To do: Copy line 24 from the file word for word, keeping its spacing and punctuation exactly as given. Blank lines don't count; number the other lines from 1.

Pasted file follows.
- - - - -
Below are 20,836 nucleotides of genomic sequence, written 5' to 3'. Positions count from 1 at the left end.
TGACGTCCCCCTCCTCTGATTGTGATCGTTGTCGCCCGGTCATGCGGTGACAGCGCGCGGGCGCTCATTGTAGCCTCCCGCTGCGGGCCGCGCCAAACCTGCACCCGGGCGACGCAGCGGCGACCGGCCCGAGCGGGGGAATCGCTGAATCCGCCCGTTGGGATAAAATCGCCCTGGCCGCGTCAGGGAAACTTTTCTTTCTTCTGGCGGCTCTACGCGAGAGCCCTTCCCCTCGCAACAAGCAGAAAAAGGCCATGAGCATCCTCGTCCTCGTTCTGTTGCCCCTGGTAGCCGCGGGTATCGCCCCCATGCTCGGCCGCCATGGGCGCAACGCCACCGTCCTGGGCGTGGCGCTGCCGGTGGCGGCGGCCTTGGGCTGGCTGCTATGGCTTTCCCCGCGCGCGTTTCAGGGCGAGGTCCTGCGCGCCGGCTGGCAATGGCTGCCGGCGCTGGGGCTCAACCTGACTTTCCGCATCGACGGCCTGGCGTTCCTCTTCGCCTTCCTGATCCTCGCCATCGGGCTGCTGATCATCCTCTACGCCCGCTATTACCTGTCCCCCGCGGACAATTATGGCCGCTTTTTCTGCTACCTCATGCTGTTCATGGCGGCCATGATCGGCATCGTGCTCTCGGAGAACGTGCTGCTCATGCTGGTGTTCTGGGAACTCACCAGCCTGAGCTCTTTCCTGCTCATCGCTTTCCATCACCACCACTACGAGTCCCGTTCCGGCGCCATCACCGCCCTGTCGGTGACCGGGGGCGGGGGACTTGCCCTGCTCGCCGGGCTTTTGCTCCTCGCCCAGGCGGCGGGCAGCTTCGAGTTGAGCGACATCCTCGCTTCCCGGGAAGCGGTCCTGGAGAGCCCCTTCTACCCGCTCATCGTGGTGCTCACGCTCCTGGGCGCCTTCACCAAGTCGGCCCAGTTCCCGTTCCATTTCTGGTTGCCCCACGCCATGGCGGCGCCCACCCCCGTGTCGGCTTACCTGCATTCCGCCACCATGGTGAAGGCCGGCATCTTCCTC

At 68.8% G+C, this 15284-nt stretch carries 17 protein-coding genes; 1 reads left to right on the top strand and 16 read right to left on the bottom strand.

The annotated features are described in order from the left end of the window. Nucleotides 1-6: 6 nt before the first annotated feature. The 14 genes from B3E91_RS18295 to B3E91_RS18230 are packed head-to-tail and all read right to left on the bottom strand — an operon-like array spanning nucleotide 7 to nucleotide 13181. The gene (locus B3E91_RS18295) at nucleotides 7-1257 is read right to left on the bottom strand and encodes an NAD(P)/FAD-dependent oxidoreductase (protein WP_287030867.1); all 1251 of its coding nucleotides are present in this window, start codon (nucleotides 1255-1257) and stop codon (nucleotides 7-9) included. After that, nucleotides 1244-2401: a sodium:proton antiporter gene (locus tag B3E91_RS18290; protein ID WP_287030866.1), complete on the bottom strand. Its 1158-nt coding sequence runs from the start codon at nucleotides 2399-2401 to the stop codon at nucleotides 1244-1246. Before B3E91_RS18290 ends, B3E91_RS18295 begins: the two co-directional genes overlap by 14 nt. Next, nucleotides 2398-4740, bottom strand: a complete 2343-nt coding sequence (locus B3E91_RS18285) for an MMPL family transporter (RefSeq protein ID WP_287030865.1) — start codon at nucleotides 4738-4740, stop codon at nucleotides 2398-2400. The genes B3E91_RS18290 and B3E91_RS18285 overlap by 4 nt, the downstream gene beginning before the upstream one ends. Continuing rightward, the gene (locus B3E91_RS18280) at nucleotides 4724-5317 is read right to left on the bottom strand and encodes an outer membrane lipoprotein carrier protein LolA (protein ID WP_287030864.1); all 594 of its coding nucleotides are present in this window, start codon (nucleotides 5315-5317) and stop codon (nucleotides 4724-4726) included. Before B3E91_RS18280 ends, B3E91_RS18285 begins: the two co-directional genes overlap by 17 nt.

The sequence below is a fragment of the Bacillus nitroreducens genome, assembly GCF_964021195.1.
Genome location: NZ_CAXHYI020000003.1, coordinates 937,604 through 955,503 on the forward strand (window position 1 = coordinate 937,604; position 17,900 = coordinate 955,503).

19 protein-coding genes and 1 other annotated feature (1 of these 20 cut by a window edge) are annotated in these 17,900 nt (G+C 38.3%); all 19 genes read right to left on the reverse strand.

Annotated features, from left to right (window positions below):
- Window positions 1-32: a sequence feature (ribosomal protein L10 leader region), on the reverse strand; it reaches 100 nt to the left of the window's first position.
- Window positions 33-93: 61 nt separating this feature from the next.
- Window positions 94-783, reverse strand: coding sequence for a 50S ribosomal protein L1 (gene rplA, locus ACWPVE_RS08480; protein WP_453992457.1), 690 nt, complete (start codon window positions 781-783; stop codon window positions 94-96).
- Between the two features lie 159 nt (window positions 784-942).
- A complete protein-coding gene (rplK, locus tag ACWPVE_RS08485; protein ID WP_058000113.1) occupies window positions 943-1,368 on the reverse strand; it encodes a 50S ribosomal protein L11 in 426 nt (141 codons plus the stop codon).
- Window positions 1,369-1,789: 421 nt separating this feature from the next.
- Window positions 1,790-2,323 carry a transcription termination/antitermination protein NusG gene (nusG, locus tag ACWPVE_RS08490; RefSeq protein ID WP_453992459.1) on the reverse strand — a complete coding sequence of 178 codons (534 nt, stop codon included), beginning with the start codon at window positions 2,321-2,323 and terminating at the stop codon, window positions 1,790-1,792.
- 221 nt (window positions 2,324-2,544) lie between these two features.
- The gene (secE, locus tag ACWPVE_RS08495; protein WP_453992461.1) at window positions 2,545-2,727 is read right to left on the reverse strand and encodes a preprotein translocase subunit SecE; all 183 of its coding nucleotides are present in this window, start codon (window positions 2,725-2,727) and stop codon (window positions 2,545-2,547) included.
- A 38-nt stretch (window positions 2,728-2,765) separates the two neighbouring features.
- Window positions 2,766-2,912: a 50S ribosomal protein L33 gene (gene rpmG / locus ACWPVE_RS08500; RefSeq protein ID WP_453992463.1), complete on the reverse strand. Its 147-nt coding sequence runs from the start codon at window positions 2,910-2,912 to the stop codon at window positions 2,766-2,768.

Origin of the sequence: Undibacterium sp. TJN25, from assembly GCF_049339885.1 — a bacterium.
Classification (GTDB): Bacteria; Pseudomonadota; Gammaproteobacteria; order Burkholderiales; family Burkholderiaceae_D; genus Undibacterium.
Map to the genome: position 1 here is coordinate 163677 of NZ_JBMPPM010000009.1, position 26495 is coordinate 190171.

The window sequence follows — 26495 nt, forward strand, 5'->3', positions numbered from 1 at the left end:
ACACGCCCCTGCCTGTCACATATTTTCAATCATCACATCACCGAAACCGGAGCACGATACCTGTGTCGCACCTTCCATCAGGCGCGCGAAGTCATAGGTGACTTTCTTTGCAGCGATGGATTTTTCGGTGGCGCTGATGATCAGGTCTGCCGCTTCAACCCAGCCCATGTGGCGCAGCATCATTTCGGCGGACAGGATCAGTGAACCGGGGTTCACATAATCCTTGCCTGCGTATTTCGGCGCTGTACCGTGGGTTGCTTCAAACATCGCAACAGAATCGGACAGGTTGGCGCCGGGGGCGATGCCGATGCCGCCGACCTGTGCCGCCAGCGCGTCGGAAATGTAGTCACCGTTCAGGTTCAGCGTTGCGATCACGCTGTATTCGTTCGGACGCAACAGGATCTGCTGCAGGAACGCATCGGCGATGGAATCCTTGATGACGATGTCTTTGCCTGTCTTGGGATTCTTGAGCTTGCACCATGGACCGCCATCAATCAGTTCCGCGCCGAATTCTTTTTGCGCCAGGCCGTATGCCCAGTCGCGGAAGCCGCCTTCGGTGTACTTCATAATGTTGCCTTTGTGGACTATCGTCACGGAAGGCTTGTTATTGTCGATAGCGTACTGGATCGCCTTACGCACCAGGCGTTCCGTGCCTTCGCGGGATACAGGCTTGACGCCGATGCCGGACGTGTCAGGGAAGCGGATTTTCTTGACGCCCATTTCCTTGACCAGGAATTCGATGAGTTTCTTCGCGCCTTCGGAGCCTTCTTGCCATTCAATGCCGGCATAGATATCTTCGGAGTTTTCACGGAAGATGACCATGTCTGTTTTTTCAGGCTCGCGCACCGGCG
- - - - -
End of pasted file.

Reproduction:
ACACGCCCCTGCCTGTCACATATTTTCAATCATCACATCACCGAAACCGGAGCACGATACCTGTGTCGCACCTTCCATCAGGCGCGCGAAGTCATAGGTGACTTTCTTTGCAGCGATGGATTTTTCGGTGGCGCTGATGATCAGGTCTGCCGCTTCAACCCAGCCCATGTGGCGCAGCATCATTTCGGCGGACAGGATCAGTGAACCGGGGTTCACATAATCCTTGCCTGCGTATTTCGGCGCTGTACCGTGGGTTGCTTCAAACATCGCAACAGAATCGGACAGGTTGGCGCCGGGGGCGATGCCGATGCCGCCGACCTGTGCCGCCAGCGCGTCGGAAATGTAGTCACCGTTCAGGTTCAGCGTTGCGATCACGCTGTATTCGTTCGGACGCAACAGGATCTGCTGCAGGAACGCATCGGCGATGGAATCCTTGATGACGATGTCTTTGCCTGTCTTGGGATTCTTGAGCTTGCACCATGGACCGCCATCAATCAGTTCCGCGCCGAATTCTTTTTGCGCCAGGCCGTATGCCCAGTCGCGGAAGCCGCCTTCGGTGTACTTCATAATGTTGCCTTTGTGGACTATCGTCACGGAAGGCTTGTTATTGTCGATAGCGTACTGGATCGCCTTACGCACCAGGCGTTCCGTGCCTTCGCGGGATACAGGCTTGACGCCGATGCCGGACGTGTCAGGGAAGCGGATTTTCTTGACGCCCATTTCCTTGACCAGGAATTCGATGAGTTTCTTCGCGCCTTCGGAGCCTTCTTGCCATTCAATGCCGGCATAGATATCTTCGGAGTTTTCACGGAAGATGACCATGTCTGTTTTTTCAGGCTCGCGCACCGGCG